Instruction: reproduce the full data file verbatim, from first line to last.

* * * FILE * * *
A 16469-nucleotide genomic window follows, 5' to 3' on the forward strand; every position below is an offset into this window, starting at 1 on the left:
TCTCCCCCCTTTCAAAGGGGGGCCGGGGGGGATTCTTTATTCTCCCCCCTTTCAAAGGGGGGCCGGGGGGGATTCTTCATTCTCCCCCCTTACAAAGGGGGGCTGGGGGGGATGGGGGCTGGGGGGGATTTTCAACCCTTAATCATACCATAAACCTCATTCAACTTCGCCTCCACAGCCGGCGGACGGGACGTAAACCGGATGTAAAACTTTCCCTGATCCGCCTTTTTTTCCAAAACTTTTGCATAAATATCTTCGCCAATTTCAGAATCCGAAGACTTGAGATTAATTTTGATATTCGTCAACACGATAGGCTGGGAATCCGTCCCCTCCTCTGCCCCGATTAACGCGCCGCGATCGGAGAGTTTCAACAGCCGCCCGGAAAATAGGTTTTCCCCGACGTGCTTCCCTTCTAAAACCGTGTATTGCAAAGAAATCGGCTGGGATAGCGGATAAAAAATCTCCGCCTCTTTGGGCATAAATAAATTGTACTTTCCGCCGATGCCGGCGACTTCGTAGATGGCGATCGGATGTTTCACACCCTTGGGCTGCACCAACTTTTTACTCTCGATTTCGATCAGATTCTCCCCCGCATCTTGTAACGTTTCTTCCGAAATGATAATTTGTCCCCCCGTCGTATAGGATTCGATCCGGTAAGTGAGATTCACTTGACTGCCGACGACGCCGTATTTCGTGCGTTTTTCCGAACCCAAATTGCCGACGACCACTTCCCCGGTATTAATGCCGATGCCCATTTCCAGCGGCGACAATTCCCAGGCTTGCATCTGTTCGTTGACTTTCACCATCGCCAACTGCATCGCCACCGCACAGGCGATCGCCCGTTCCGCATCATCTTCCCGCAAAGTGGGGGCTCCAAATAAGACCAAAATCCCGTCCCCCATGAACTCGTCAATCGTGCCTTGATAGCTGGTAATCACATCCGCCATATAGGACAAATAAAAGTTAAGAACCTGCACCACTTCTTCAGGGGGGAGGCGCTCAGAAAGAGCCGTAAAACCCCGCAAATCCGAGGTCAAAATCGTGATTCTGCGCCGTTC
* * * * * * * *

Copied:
A 16469-nucleotide genomic window follows, 5' to 3' on the forward strand; every position below is an offset into this window, starting at 1 on the left:
TCTCCCCCCTTTCAAAGGGGGGCCGGGGGGGATTCTTTATTCTCCCCCCTTTCAAAGGGGGGCCGGGGGGGATTCTTCATTCTCCCCCCTTACAAAGGGGGGCTGGGGGGGATGGGGGCTGGGGGGGATTTTCAACCCTTAATCATACCATAAACCTCATTCAACTTCGCCTCCACAGCCGGCGGACGGGACGTAAACCGGATGTAAAACTTTCCCTGATCCGCCTTTTTTTCCAAAACTTTTGCATAAATATCTTCGCCAATTTCAGAATCCGAAGACTTGAGATTAATTTTGATATTCGTCAACACGATAGGCTGGGAATCCGTCCCCTCCTCTGCCCCGATTAACGCGCCGCGATCGGAGAGTTTCAACAGCCGCCCGGAAAATAGGTTTTCCCCGACGTGCTTCCCTTCTAAAACCGTGTATTGCAAAGAAATCGGCTGGGATAGCGGATAAAAAATCTCCGCCTCTTTGGGCATAAATAAATTGTACTTTCCGCCGATGCCGGCGACTTCGTAGATGGCGATCGGATGTTTCACACCCTTGGGCTGCACCAACTTTTTACTCTCGATTTCGATCAGATTCTCCCCCGCATCTTGTAACGTTTCTTCCGAAATGATAATTTGTCCCCCCGTCGTATAGGATTCGATCCGGTAAGTGAGATTCACTTGACTGCCGACGACGCCGTATTTCGTGCGTTTTTCCGAACCCAAATTGCCGACGACCACTTCCCCGGTATTAATGCCGATGCCCATTTCCAGCGGCGACAATTCCCAGGCTTGCATCTGTTCGTTGACTTTCACCATCGCCAACTGCATCGCCACCGCACAGGCGATCGCCCGTTCCGCATCATCTTCCCGCAAAGTGGGGGCTCCAAATAAGACCAAAATCCCGTCCCCCATGAACTCGTCAATCGTGCCTTGATAGCTGGTAATCACATCCGCCATATAGGACAAATAAAAGTTAAGAACCTGCACCACTTCTTCAGGGGGGAGGCGCTCAGAAAGAGCCGTAAAACCCCGCAAATCCGAGGTCAAAATCGTGATTCTGCGCCGTTC